|Photo by Matt Howell, from momentummag.com|
Having built up the suspense over three previous posts (1, 2, and 3), it’s time to count down the top six places on the list of my top April Fools’ Day stories. As I’m written before, the whimsy and quirkiness of many of these stories aren’t necessarily equivalent to the pranks typically associated with April Fools’ Day. However, urbanism can provide good settings for whimsy and quirkiness and those elements deserve to be celebrated.
With that preamble, this is my best of the best.
#6 Playing Pac-Man in Your Own Downtown – Those of a certain age likely have the Pac-Man grid engraved in their memory banks. But some aficionados may also have pondered the strategic implications of other grids, maybe even using grids drawn from real life.
Recognizing the possibility, City Lab ran a story announcing that Namco, the owner of Pac-Man, will make Pac-Man grids drawn from real places available for a limited time. Among the street grids to be used are Washington, D.C., Philadelphia, and Moscow
However, before anyone rushes out to play, I should note that CityLab ran the story on the day before April Fools’ Day 2015.
#5 Clearing a Bike Lane by Brute Force – Some car owners just don’t get it, deciding that their need to park a car trumps the need of bicyclists to use a bike path. A sturdy biker, faced with a lightweight car, found a solution. It’s not a solution with universal applicability, but at least one group of onlookers was thrilled.
#4 More Bike Lane Brute Force Needed – The guy from #5 was also needed for this story. Officials from New South Wales, the Australian province that contains Sydney, set out a sign asking drivers to be considerate to bikers. The intention was fine, but the sign was placed in the bike lane, forcing bikers to veer into traffic. It’s either an awkward joke or the best example ever of missing the point. (If the link doesn’t work, try the first link from this search.)
#3 Urbanism Goes Hollywood – The life of an urban planner can offer complex choices between complying with codes and finding ways to promote concepts that better fit the current and future needs of the public. Hollywood noted the dramatic potential of this conflict and, as reported by Planetizen, secured the services of Matthew McConaughey for an upcoming movie “The Urban Planner”.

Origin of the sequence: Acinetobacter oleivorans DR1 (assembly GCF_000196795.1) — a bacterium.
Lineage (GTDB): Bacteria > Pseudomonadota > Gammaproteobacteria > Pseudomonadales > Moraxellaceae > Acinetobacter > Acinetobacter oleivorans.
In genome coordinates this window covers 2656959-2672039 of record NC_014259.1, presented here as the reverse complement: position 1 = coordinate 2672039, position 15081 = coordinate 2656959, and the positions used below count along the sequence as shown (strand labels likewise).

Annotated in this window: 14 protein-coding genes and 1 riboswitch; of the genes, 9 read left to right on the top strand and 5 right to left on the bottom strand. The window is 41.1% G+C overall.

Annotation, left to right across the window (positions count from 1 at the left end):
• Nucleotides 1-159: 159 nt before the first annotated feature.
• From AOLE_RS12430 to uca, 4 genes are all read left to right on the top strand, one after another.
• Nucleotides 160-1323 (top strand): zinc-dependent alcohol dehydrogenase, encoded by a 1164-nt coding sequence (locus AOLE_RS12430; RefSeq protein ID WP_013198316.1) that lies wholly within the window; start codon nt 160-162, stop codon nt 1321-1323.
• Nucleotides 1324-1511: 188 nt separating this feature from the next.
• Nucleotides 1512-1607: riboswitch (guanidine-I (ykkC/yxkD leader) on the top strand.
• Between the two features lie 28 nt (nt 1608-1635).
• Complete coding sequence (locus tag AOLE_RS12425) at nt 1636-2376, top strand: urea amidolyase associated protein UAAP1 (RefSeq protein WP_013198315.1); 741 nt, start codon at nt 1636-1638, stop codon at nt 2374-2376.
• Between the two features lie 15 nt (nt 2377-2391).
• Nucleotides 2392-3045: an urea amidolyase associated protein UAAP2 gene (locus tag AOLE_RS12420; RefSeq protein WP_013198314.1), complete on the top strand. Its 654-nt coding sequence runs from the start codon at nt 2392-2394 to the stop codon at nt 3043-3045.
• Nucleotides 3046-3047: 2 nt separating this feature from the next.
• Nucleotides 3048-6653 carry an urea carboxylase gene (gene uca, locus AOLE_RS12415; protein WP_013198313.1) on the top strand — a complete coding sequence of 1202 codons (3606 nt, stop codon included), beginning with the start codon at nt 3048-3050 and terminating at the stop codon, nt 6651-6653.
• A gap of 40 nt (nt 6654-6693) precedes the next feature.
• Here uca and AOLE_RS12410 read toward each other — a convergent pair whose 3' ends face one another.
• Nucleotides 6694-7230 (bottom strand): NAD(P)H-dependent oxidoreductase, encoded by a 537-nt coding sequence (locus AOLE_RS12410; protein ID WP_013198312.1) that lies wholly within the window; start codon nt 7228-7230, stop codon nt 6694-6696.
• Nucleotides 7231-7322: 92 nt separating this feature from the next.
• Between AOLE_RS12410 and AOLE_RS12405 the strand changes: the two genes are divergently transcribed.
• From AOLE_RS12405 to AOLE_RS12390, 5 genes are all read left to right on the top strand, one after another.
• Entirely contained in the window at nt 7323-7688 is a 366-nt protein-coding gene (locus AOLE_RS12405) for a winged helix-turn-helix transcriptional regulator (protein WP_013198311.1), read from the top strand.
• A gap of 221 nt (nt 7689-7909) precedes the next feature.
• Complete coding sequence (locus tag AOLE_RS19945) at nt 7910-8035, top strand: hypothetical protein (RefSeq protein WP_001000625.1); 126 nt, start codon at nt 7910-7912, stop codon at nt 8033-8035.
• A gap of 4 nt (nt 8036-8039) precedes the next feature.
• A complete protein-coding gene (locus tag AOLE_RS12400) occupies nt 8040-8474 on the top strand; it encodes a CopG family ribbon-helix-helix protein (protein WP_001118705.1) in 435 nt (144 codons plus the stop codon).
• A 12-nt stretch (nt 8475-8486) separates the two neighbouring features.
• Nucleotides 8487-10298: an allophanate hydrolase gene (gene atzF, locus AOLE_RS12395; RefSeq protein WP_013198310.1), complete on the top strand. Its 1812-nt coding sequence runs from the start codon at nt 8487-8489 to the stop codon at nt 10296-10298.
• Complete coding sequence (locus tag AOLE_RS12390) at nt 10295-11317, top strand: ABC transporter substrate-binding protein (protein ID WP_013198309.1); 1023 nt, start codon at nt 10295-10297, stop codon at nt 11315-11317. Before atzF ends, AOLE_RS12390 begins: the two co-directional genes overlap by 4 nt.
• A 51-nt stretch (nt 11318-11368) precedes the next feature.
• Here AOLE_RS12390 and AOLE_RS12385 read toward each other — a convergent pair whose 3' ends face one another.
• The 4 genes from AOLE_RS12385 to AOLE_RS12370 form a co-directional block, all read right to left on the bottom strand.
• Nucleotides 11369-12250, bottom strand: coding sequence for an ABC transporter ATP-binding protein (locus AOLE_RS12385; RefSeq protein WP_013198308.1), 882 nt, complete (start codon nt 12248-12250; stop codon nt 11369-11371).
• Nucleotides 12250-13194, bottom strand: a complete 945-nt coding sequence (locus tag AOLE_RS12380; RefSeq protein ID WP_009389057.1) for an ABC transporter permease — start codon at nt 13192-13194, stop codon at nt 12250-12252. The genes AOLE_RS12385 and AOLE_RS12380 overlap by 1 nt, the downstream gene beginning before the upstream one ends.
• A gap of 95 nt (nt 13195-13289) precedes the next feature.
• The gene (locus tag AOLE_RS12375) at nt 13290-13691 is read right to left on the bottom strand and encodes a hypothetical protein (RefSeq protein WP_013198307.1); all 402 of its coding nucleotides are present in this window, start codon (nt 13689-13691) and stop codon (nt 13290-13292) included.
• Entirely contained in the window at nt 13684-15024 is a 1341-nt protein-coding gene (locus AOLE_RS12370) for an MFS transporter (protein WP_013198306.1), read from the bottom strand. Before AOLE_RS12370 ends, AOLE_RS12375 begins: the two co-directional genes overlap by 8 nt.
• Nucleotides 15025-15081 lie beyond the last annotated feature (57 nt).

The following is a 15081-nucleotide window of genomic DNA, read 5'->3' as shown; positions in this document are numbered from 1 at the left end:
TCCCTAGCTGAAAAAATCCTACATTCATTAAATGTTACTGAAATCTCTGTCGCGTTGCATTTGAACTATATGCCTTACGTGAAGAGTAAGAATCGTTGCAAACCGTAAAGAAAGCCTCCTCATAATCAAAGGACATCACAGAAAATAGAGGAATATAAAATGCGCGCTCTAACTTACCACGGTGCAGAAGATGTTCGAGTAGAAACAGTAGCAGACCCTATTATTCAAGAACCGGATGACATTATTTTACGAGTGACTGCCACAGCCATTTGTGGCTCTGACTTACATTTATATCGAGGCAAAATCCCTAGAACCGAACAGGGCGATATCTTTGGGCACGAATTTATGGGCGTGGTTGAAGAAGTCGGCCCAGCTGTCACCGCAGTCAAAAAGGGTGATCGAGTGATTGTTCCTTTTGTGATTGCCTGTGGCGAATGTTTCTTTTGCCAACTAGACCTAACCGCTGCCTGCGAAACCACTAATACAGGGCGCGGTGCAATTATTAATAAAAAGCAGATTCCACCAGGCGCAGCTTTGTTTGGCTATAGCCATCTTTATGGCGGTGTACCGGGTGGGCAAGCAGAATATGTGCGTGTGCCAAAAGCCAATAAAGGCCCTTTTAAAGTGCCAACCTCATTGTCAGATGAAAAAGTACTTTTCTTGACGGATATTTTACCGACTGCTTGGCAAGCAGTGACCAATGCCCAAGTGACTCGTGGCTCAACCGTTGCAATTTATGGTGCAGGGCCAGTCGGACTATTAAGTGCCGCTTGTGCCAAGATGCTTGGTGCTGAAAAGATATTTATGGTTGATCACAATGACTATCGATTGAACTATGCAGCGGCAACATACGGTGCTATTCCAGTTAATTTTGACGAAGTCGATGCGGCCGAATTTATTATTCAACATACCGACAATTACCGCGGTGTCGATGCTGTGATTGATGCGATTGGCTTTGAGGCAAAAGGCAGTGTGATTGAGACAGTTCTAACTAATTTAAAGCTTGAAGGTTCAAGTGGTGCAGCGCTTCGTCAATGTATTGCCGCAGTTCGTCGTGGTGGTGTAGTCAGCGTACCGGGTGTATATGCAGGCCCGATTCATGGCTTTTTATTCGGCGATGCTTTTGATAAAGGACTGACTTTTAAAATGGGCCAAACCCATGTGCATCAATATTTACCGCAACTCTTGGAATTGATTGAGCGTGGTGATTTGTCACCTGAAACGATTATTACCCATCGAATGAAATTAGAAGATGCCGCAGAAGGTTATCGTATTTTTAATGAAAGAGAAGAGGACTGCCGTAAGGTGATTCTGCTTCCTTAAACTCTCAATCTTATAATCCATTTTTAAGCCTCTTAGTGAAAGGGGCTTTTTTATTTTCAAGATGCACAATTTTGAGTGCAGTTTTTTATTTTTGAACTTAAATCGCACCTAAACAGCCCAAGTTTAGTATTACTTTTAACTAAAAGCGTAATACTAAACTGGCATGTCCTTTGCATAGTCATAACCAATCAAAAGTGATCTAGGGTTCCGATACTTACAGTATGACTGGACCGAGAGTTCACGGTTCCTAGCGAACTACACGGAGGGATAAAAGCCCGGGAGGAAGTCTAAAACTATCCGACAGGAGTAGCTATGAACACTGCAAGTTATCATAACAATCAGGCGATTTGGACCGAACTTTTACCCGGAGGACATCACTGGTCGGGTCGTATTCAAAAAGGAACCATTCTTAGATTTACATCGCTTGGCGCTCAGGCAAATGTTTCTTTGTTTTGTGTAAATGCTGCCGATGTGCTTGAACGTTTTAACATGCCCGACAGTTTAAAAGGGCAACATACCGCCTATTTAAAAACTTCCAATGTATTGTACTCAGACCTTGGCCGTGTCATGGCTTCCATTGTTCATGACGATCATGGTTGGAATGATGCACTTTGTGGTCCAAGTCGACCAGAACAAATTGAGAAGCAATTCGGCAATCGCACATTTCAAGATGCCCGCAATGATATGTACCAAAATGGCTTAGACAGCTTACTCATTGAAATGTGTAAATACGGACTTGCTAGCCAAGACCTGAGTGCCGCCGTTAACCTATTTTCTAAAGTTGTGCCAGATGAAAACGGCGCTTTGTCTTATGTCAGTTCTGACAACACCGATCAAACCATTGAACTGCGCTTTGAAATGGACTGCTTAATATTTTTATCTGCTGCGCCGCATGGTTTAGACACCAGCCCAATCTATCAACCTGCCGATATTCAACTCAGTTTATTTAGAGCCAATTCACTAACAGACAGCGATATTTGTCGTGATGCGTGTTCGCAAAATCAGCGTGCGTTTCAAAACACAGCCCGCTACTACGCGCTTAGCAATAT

And if urban planning isn’t enough to hold the interest of the audience, Agenda 21 and romance will also have roles.
However, before anyone begins scanning the movie listings for the picture, they should note that Planetizen ran the article on April Fools’ Day 2015.
#2 Riding the Subway Underclothed – Both of the top spots on my April Fools’ Day list go underground, into the New York subway.
At #2 is a video of the first No Pants Subway Ride. Check out the second video on this webpage as a young woman quietly reading her book suddenly finds herself bracketed by otherwise successful-looking and well-attired citizens who are riding the New York subway in January with fashionable underwear, but no pants. After a moment of discomfort, she finds the humor. The text gives the story of how she became reacquainted with the lead prankster.
The first video is of a later No Pants Subway Ride and lacks the element of surprise. As I’ve always said, five people riding the subway without pants is a prank. Two hundred doing it is exhibitionism.
#1 I Don’t Care About Your Problems – Lastly, at the top of my personal list is the New York subway conductor who grows tired of whiny passengers and decides to tell it as she sees it. I’m not sure which of the subway riders were real people and which were members of the comedy troupe, but I don’t care. Regardless of who was in on the joke, I laugh out loud every time I watch the video.
And if you’re planning on watching this in the office, you might want to rethink that plan.
That was fun. I’ve already begun saving up for April Fools’ Day 2017. Suggestions will be accepted.
Early in my career, I bumped against the concept of cumulative effects, the argument that environmental impacts can only be measured by considering the total impact of all possible projects. There can be times when the theory is appropriate, but it’s more often applied as a strategy by those who oppose a particular project and don’t care about scientific rigor.
Even if wrong-headed, the cumulative effects argument was used effectively enough years ago that I still twitch involuntarily when I hear the phrase. I recently began twitching again. I’ll explain why when I next write.
As always, your questions or comments will be appreciated. Please comment below or email me. And thanks for reading. - Dave Alden (firstname.lastname@example.org)